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The battle against global warming will be either won or lost in cities. To introduce our briefing on cities and climate change we look at why they will have to collaborate with the private sector to meet steep cuts in emissions
The historic Paris Agreement to curb climate change may have been signed by 175 heads of state and ministers more than a year ago, but it will be mayors across the globe who will have to make it happen – or face the consequences if they fail.
Research released last month by Arup for C40 Cities, a group of 91 of the world’s cities collaborating on climate action, found that 40% of emissions reductions needed to comply with the Paris Agreement’s goal of keeping temperature rises to 1.5C by the end of the century could be made by city governments working with their partners.
But “could” is the key word here, considering the size of the emissions reduction required. Mark Watts, executive director of the 12-year-old organisation, told an event on financing sustainable cities in London last month that the carbon budget for its 91 cities to keep within the 1.5C agreed in Paris for the rest of the century is 22 gigatonnes of CO2, yet they are emitting 2.4GT of CO2 each year. C40 cities represent 25% of the world’s GDP and 650 million people.
“If they carry on at that pace, they will have used their entire budget for the rest of the century in under a decade. In fact by 2060, just those 91 cities will have consumed the entire world’s carbon budget for the rest of the century.”
Echoing the Mission 2020 campaign, spearheaded by Christiana Figueres, which is urging collaborative action to “bend the curve” on rising emissions by the end of the decade, Watts said: “Mayors need to be leaders and they need to move very fast. They are also going to have to create conditions for increased investment in low-carbon infrastructure.”
The sense of urgency is captured in the title of the Deadline 2020 report, Watts said. Arup estimates that $375bn will have to be spent on low-carbon infrastructure in C40 cities alone by 2020, $110bn of it in European cities.
He pointed out that the $375bn the cities will have to spend on transport, buildings, waste, and water supply over the next four years do not necessarily represent extra investment, “but investing more wisely in a low-carbon future.” And there were other incentives for cities besides saving the world, he said.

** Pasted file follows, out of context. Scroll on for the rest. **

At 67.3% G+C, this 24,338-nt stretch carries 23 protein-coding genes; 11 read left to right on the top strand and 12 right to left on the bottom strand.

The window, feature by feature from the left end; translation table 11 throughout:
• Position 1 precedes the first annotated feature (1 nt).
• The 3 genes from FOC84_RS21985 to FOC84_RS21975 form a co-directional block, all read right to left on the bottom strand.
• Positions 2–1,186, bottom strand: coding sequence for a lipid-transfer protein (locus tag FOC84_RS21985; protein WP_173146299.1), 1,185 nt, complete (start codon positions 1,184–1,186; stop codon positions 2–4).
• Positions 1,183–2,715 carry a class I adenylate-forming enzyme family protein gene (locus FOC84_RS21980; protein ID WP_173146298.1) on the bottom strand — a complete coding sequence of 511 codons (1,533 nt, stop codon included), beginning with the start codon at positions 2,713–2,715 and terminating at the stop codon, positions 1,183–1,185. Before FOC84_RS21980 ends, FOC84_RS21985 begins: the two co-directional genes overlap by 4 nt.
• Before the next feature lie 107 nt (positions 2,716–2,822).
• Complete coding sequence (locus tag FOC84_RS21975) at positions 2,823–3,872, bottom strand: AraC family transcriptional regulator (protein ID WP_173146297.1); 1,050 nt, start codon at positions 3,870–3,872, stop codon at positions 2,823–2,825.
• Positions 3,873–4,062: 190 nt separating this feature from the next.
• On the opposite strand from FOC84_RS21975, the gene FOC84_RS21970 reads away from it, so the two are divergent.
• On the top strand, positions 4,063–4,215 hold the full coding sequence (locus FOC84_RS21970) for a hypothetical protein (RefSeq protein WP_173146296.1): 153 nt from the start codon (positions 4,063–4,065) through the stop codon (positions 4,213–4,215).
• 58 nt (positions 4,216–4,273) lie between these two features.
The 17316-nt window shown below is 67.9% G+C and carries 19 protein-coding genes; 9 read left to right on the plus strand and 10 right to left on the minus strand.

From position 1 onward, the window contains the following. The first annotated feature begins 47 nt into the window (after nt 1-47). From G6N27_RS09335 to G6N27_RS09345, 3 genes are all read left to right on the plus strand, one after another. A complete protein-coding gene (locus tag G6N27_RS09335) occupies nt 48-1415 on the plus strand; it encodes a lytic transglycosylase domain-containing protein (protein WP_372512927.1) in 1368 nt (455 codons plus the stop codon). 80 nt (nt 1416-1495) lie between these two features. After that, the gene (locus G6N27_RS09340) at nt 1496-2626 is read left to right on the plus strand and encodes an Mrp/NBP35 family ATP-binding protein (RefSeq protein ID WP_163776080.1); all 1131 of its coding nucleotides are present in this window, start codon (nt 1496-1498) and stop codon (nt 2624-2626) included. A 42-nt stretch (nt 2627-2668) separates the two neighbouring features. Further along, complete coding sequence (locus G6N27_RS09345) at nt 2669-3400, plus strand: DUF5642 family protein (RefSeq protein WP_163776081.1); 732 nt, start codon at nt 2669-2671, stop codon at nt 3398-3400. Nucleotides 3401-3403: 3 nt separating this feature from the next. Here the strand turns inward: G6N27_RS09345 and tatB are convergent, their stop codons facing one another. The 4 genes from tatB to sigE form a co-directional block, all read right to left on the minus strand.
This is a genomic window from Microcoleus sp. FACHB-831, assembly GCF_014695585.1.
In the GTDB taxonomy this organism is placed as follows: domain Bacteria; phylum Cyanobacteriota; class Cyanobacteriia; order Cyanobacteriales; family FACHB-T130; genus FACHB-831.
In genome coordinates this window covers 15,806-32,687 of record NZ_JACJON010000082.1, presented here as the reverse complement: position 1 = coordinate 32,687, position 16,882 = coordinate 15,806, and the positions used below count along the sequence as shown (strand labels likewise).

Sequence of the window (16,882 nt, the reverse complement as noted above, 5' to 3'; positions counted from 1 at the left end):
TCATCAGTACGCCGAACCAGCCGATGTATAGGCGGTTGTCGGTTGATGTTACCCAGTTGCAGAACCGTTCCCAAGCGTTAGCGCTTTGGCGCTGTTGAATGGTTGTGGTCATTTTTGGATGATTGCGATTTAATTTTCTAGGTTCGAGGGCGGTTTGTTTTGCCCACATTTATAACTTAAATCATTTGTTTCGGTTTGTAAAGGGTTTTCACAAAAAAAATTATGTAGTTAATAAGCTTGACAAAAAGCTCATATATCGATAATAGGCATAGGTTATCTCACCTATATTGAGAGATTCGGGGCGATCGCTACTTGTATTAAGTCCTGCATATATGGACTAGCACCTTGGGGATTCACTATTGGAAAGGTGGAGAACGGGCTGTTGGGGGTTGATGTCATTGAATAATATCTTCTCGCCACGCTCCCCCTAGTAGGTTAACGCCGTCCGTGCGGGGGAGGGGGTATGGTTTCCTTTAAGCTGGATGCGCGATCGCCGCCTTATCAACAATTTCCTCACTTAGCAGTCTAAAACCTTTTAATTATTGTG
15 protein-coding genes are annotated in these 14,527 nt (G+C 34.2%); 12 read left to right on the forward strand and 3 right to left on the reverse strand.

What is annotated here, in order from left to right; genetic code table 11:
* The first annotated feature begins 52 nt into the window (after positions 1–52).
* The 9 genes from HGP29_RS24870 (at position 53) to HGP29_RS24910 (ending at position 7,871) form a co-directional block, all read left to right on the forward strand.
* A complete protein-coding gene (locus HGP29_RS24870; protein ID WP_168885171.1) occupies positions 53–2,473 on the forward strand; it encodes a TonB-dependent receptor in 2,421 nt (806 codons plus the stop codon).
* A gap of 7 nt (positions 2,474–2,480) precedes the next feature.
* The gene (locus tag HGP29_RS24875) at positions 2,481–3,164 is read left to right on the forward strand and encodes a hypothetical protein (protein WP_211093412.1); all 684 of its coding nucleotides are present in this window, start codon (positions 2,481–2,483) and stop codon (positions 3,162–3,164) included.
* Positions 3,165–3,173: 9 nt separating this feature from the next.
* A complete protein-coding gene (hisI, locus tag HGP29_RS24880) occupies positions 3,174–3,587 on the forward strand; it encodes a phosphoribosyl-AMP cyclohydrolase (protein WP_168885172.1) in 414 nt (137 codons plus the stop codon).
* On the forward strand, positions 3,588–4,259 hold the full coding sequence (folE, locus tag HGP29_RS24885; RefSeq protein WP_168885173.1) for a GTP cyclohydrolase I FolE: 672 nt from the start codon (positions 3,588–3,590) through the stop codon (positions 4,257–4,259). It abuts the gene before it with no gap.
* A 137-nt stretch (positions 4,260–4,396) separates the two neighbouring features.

“There is accumulating evidence that the most successful cities will be the ones that move most quickly on a low carbon development pathway. They will be healthier, wealthier and more inclusive cities. …. They will be the places where people - the most talented and creative people – want to live because they offer the highest quality of living.”
The cost of failure to grasp this nettle is already seen when it comes to transport. As Andrew Steer of the World Resources Institute points out, referencing research from the New Climate Economy, congestion problems are already a serious drag on cities’ economies, depressing city income by 10% a year in some cities, with associated pollution costing another 5%-10%. In the US, the cost of congestion is estimated to have topped $1tr per year.
However, cities face big challenges getting access to the flow of finance they will need, Watts said. For one thing, cities lack expertise in making projects “finance-ready”, since over the last decade 75% of low-carbon projects in the C40 have been funded through public coffers.
The C40 is working with Citi Foundation and the World Resources Institute’s Ross Center on a Financing Sustainable Cities Initiative to try to overcome some of those barriers. “We know we need to have a big shift from public to private capital,” says Watts. The initiative will try to unlock delivery mechanisms for investment. “We are trying to build a shared understanding between the cities and investors.”
This is part of our briefing on cities and climate change. See also:#Mission2020 C40 Cities CDP World Resources Institute climate change sustainable cities